Partition in kind is a form of partition in which a property is divided among co-owners. Individual interests of owners in a property are severed in such a way that each owner can enjoy his/her share of the property free of others and can dispose of his/her share without any obstruction from others. Partition in kind is also called an actual partition.
A partition by sale, also called a partition by licitation, is conducted only when a property cannot be physically divided into separate parts. It can also be conducted when it is not profitable to divide a property because the total value of the divided property would become very low given the value of property as a whole[viii]. In this type of partition, a sale of joint property will be conducted and the proceeds from the sale will be divided among the co-owners[ix].
Certain jurisdictions provide for another type of partition called partition by allotment. Partition by allotment may happen when an owner of a major share in a property objects in writing to any sale and requests that the property may be awarded to him/her at its valuation fixed by the court.
All property capable of being held in a co-tenancy is subject to partition by judicial proceedings[x]. Personal or real property including mineral rights such as interests created by oil, gas, or mineral lease or an oil or gas royalty may be partitioned[xi].
It is not the kind of interest which determines whether property can or cannot be partitioned but whether there is a co-tenancy and a right to possession of the property or interest.
Persons whose property may be subject to partition includes:
- Tenant in common[xiii].
- Minor, when properly represented.
- Guardian for a minor or incompetent[xv].
A co-tenant is entitled to partition as a matter of absolute right[xvi]. S/he need not assign any reason for his/her demand. It is sufficient if s/he demands a severance and when grounds for a sale are duly established, it may be demanded as of right[xvii]. The only indispensable requirement to award a partition is that a clear title be shown.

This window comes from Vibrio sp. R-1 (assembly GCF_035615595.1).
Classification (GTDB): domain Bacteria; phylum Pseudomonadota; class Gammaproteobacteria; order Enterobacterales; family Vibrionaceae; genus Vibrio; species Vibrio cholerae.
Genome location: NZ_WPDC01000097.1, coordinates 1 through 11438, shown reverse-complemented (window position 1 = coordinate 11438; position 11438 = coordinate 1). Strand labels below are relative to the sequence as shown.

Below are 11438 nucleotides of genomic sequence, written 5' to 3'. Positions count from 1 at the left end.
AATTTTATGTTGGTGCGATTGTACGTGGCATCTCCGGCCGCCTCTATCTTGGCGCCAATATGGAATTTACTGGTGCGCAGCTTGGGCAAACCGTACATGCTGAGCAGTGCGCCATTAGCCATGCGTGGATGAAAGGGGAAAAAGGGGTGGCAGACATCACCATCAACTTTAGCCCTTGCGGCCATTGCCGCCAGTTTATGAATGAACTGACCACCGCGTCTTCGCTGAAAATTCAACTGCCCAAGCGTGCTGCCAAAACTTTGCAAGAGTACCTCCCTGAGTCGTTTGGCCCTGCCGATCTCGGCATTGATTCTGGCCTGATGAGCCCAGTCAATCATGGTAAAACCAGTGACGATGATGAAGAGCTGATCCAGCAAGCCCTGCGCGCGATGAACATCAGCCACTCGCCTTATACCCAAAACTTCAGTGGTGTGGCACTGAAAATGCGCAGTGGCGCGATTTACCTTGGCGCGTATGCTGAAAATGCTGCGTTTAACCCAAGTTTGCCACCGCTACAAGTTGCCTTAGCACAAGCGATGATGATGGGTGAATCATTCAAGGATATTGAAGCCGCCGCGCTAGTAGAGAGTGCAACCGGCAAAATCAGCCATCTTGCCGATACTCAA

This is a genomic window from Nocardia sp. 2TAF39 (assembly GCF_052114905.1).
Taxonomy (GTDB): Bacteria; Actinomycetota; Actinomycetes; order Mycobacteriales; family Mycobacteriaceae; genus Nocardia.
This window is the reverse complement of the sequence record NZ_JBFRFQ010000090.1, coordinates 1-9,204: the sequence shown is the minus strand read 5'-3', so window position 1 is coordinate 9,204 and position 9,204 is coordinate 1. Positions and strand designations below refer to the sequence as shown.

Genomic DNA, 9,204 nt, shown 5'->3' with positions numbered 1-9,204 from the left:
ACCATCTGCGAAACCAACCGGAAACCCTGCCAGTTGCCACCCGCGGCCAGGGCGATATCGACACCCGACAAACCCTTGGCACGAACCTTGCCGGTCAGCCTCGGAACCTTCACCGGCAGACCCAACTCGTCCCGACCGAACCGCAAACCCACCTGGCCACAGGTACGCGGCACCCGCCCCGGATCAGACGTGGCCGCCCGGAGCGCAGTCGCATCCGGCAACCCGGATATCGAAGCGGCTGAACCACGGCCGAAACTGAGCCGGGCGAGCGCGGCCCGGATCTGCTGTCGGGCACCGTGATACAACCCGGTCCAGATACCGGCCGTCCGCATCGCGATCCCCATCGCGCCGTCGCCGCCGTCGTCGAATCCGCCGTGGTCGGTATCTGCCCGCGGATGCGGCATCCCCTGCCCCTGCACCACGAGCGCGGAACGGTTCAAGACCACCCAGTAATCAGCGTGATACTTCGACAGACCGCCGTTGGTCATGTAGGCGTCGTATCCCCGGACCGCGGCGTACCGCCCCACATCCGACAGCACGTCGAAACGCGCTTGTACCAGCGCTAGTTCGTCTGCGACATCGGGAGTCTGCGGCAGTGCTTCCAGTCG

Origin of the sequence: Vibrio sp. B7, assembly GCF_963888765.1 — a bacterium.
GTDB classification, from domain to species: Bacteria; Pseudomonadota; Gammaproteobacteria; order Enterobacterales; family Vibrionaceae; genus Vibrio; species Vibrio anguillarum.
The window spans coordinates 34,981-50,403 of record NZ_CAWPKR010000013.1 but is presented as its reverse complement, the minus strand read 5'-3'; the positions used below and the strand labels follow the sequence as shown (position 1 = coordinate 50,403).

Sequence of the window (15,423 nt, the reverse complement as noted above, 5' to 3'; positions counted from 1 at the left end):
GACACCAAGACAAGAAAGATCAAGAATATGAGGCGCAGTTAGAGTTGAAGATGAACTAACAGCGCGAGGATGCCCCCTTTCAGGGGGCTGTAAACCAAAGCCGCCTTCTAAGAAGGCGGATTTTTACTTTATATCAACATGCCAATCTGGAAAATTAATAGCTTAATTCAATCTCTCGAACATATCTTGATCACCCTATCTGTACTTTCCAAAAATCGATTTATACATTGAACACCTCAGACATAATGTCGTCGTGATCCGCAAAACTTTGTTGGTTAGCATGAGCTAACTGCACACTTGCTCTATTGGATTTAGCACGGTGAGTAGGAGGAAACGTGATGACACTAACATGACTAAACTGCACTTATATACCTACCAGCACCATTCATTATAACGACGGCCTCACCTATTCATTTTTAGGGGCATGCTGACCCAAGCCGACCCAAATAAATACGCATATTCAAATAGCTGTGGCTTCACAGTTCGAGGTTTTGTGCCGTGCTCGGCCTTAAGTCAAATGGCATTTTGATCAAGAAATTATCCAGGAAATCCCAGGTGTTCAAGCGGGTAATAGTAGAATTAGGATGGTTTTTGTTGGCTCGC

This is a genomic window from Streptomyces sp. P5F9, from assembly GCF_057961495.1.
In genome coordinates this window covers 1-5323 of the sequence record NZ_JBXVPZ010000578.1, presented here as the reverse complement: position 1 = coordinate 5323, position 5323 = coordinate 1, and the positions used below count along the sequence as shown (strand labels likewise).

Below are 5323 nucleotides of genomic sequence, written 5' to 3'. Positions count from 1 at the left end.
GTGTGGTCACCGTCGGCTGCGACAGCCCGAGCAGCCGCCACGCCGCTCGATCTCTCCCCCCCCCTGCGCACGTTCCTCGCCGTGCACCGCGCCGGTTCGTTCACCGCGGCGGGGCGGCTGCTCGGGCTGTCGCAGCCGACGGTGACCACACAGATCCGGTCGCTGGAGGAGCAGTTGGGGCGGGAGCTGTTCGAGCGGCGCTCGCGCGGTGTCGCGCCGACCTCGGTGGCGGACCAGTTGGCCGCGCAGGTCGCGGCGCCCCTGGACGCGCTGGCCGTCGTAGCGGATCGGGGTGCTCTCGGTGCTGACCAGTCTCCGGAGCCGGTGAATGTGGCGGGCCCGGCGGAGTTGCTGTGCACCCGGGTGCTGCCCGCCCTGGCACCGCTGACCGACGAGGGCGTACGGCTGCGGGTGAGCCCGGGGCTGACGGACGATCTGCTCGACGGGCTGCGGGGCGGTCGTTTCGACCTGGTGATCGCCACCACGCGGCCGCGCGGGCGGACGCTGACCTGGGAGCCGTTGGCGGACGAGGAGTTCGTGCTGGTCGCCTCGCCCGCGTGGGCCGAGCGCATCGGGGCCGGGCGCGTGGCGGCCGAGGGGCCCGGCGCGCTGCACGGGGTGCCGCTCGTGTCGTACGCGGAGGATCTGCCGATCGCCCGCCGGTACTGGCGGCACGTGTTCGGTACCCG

A will prohibiting or postponing partition for a reasonable time or until the occurrence of a designated event is valid. A court cannot order a partition contrary to the provisions of a will. However, the right to partition can be restricted expressly or impliedly through a will.
A testamentary restriction on the right to partition cannot affect:
- a party claiming under a statute allowing one to renounce the will;
- a party taking an intestate share of the decedent’s estate; and
- homestead or dowry exemptions.
[i] Hamilton v. MacDonald, 503 F.2d 1138 (9th Cir. Ariz. 1974).
[ii] Amoco Production Co. v. Thompson, 516 So. 2d 376 (La.App. 1 Cir. 1987).
[iii] Miller v. Miller, 222 Kan. 317 (Kan. 1977).
[iv] O’Brien v. O’Brien, 89 Misc. 2d 433 (N.Y. Sup. Ct. 1976).
[v] First Nat’l Bank v. Texas Federal Sav. & Loan Asso., 628 S.W.2d 497 (Tex. App. Texarkana 1982).
[vi] Amoco Production Co. v. Thompson, 516 So. 2d 376 (La.App. 1 Cir. 1987).
[vii] De Mik V. Cargill, 1971 OK 61 (Okla. 1971).
[viii] Hegewald v. Neal, 20 Wn. App. 517 (Wash. Ct. App. 1978).
[ix] Hall v. Hamilton, 233 Kan. 880 (Kan. 1983).
[x] Witt v. Sheffer, 6 Kan. App. 2d 868 (Kan. Ct. App. 1981).
[xi] Mulsow v. Gerber Energy Corp., 237 Kan. 58 (Kan. 1985).
[xii] De Roulet v. Mitchel, 70 Cal. App. 2d 120 (Cal. App. 1945).
[xiii] Miller v. Miller, 222 Kan. 317 (Kan. 1977).
[xiv] Kohler v. Flynn, 493 N.W.2d 647 (N.D. 1992).
[xv] Hunt v. Rabitoay, 125 Mich. 137 (Mich. 1900).
[xvi] De Roulet v. Mitchel, 70 Cal. App. 2d 120 (Cal. App. 1945).
[xvii] Williams v. Williams, 255 Cal. App. 2d 648 (Cal. App. 2d Dist. 1967).